Although the appearance of the bicycle is unique, the way the bicycle looks back at the world is just as new. At this year’s CES in Las Vegas, Verge Motorcycles will unveil a new sensor package that comes with the TS Ultra, the range-topping version of the company’s debut motorcycle. The company calls it Starmatter Vision.

Six cameras look in all directions, allowing full 360 degrees around the bike. These will be supplemented by two high-resolution radar units, one looking forward and the other looking back.

Lehtimäki declined to say who supplies the bicycle radar units, saying only that they are “the best quality you can get on the market.” They are used to identify obstacles in the road ahead or rapidly approaching vehicles from behind, while the cameras also scan for anything in the road to the left or right.

Six cameras look in all directions

All these warnings are communicated to the rider through different channels. The most important are the two displays. The instrument panel above the handlebars shows most of the data, but another display, on top of the tank, provides even more detail about what’s happening around the bike.

All this will be presented using Unreal Engine, which means high-quality 3D graphics on a built-in motorcycle display for the first time. It’s all part of a software package that Verge Motorcycles calls Starmatter, all of which can be fully updated via the bike’s integrated wireless connectivity.

However, looking down at the beautiful ray tracing isn’t exactly the best idea when you’re driving down the highway at 70 mph. The Verge Motorcycles TS will therefore also connect to audio systems in the helmet.

“It is the combination of these that we are very excited about. Overall, we think that audio, especially spatial audio, is a really important part of the experience,” said Lehtimäki.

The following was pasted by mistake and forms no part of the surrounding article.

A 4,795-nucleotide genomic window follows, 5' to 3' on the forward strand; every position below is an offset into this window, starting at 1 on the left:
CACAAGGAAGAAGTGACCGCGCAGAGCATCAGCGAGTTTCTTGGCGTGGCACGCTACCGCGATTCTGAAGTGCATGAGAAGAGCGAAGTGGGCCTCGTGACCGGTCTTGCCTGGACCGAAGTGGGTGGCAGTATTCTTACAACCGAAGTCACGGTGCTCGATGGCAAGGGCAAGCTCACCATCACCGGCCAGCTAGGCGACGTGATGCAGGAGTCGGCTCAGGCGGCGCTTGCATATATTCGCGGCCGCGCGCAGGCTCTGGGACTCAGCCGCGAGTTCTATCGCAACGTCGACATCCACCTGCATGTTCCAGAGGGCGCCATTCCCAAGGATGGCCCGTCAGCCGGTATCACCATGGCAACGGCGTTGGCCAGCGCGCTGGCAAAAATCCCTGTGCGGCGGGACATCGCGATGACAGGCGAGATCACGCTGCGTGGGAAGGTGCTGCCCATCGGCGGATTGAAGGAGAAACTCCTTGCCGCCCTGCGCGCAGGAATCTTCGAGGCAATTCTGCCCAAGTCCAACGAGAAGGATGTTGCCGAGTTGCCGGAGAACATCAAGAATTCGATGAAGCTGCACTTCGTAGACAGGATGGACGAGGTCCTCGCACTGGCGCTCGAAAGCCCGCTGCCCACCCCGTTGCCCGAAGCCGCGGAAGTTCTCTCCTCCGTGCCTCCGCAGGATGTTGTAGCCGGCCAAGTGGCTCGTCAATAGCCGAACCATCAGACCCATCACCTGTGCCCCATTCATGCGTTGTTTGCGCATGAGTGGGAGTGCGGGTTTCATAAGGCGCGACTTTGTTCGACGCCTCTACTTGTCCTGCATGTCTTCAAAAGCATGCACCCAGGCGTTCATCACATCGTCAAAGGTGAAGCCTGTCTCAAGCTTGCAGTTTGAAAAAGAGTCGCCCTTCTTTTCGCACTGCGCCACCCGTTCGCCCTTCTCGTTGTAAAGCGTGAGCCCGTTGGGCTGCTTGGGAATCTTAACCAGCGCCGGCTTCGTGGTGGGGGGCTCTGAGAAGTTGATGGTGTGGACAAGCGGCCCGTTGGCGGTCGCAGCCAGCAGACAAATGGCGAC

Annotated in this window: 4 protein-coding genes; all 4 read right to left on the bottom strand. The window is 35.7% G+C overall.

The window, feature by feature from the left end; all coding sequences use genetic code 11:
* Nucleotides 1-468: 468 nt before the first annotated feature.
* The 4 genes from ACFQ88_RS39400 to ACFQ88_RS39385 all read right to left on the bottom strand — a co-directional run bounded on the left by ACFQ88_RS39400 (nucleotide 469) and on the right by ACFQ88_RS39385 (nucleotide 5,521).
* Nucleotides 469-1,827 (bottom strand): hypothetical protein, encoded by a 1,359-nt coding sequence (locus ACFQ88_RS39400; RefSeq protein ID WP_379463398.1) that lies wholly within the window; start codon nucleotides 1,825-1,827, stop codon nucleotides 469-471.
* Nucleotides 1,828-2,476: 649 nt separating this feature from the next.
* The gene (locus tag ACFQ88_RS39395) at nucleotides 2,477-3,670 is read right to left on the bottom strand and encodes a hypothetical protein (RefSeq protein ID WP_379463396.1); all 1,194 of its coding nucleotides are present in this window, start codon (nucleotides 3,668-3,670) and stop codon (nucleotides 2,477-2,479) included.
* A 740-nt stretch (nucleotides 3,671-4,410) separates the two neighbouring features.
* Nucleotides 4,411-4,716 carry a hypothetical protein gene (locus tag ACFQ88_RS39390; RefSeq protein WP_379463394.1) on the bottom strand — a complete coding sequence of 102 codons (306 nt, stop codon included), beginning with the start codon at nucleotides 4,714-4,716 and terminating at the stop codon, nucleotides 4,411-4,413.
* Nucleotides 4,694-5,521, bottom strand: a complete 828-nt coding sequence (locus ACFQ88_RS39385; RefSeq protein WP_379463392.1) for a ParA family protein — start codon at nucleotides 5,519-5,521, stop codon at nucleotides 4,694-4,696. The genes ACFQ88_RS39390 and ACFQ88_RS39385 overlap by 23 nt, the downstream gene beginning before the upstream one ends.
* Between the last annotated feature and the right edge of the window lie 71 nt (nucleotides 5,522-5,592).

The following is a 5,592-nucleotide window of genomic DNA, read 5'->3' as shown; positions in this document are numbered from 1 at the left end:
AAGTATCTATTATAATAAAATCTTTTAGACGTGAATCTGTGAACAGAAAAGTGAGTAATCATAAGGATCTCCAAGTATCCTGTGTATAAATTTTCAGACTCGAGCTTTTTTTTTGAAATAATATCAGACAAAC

Spatial audio would refer to some sort of next-generation helmet audio system that goes beyond what’s currently available on the market, but Lehtimäki declined to share more details about what exactly that might look like – or sound like.

While we don’t know exactly how the TS Ultra’s audio feedback will work, we do know that it will all be extremely expensive. The TS Ultra has a starting price of $44,900. For that you get the bike with sensors and a range of up to 373 kilometers.

If that’s not in your budget, Verge Motorcycles has the $29,900 TS Pro, with 137 horsepower and a range of 220 miles, or the base TS at $26,900, with 107 horsepower and a range of 155 miles.

Not only do you give up power and range, but you also say goodbye to the advanced detection package. For now, Lehtimäki says those sensors are too expensive to use on the cheaper bikes.

All this will be very expensive

But since all Verge Motorcycles TS models are OTA updatable and they all have the same internal sensors (including GPS, accelerometer and gyroscope), the stability and traction control systems that power each model will evolve along the same path and keep getting better. when dealing with issues like poor conditions and heavy-handed new riders.

Verge Motorcycles says they will begin shipping to U.S. consumers sometime this summer, starting exclusively through direct sales. That’s about six months behind what the company promised this time last year, but Verge Motorcycles has actually delivered a few production TS units to lucky customers in Europe. So despite the sci-fi look, this thing seems to be coming true.